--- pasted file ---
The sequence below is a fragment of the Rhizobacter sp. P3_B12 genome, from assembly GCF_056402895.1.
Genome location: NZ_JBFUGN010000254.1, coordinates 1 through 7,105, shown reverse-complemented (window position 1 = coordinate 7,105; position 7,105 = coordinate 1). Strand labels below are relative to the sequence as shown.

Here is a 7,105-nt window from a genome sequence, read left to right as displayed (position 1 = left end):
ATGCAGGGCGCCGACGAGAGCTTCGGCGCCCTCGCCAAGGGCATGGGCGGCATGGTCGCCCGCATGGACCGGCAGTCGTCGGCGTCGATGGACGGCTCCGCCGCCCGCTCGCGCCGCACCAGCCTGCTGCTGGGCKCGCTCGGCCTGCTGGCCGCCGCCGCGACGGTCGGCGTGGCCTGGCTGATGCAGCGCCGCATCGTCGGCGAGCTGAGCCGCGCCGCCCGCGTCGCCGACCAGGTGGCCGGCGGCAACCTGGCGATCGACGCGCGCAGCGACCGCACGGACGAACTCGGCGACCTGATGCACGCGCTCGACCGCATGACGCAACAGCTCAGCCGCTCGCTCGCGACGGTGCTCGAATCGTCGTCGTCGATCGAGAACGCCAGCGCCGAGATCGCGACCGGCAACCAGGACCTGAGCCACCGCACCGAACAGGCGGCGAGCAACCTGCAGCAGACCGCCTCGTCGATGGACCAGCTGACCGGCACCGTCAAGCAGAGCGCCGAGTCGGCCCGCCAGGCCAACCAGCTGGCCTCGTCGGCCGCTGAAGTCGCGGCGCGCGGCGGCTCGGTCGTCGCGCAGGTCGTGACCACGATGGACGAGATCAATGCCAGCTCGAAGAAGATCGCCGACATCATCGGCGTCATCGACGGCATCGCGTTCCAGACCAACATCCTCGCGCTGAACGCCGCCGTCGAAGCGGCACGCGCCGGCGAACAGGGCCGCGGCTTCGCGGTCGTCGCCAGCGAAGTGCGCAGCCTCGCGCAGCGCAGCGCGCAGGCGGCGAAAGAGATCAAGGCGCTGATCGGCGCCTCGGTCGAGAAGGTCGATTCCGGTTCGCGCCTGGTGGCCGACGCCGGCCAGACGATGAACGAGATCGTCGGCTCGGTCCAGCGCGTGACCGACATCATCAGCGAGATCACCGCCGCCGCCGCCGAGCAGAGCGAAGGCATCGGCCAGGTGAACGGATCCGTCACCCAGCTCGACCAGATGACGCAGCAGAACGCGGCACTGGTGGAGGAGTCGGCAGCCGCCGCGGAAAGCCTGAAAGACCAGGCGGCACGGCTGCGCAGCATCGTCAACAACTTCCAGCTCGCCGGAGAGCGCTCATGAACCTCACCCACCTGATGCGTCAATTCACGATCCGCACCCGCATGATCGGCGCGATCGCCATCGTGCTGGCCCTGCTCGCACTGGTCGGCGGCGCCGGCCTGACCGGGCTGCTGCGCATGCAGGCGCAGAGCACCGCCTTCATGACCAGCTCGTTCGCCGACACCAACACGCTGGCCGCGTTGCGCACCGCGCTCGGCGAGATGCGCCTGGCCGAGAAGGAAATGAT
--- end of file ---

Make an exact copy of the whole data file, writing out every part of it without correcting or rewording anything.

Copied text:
The sequence below is a fragment of the Rhizobacter sp. P3_B12 genome, from assembly GCF_056402895.1.
Genome location: NZ_JBFUGN010000254.1, coordinates 1 through 7,105, shown reverse-complemented (window position 1 = coordinate 7,105; position 7,105 = coordinate 1). Strand labels below are relative to the sequence as shown.

Here is a 7,105-nt window from a genome sequence, read left to right as displayed (position 1 = left end):
ATGCAGGGCGCCGACGAGAGCTTCGGCGCCCTCGCCAAGGGCATGGGCGGCATGGTCGCCCGCATGGACCGGCAGTCGTCGGCGTCGATGGACGGCTCCGCCGCCCGCTCGCGCCGCACCAGCCTGCTGCTGGGCKCGCTCGGCCTGCTGGCCGCCGCCGCGACGGTCGGCGTGGCCTGGCTGATGCAGCGCCGCATCGTCGGCGAGCTGAGCCGCGCCGCCCGCGTCGCCGACCAGGTGGCCGGCGGCAACCTGGCGATCGACGCGCGCAGCGACCGCACGGACGAACTCGGCGACCTGATGCACGCGCTCGACCGCATGACGCAACAGCTCAGCCGCTCGCTCGCGACGGTGCTCGAATCGTCGTCGTCGATCGAGAACGCCAGCGCCGAGATCGCGACCGGCAACCAGGACCTGAGCCACCGCACCGAACAGGCGGCGAGCAACCTGCAGCAGACCGCCTCGTCGATGGACCAGCTGACCGGCACCGTCAAGCAGAGCGCCGAGTCGGCCCGCCAGGCCAACCAGCTGGCCTCGTCGGCCGCTGAAGTCGCGGCGCGCGGCGGCTCGGTCGTCGCGCAGGTCGTGACCACGATGGACGAGATCAATGCCAGCTCGAAGAAGATCGCCGACATCATCGGCGTCATCGACGGCATCGCGTTCCAGACCAACATCCTCGCGCTGAACGCCGCCGTCGAAGCGGCACGCGCCGGCGAACAGGGCCGCGGCTTCGCGGTCGTCGCCAGCGAAGTGCGCAGCCTCGCGCAGCGCAGCGCGCAGGCGGCGAAAGAGATCAAGGCGCTGATCGGCGCCTCGGTCGAGAAGGTCGATTCCGGTTCGCGCCTGGTGGCCGACGCCGGCCAGACGATGAACGAGATCGTCGGCTCGGTCCAGCGCGTGACCGACATCATCAGCGAGATCACCGCCGCCGCCGCCGAGCAGAGCGAAGGCATCGGCCAGGTGAACGGATCCGTCACCCAGCTCGACCAGATGACGCAGCAGAACGCGGCACTGGTGGAGGAGTCGGCAGCCGCCGCGGAAAGCCTGAAAGACCAGGCGGCACGGCTGCGCAGCATCGTCAACAACTTCCAGCTCGCCGGAGAGCGCTCATGAACCTCACCCACCTGATGCGTCAATTCACGATCCGCACCCGCATGATCGGCGCGATCGCCATCGTGCTGGCCCTGCTCGCACTGGTCGGCGGCGCCGGCCTGACCGGGCTGCTGCGCATGCAGGCGCAGAGCACCGCCTTCATGACCAGCTCGTTCGCCGACACCAACACGCTGGCCGCGTTGCGCACCGCGCTCGGCGAGATGCGCCTGGCCGAGAAGGAAATGAT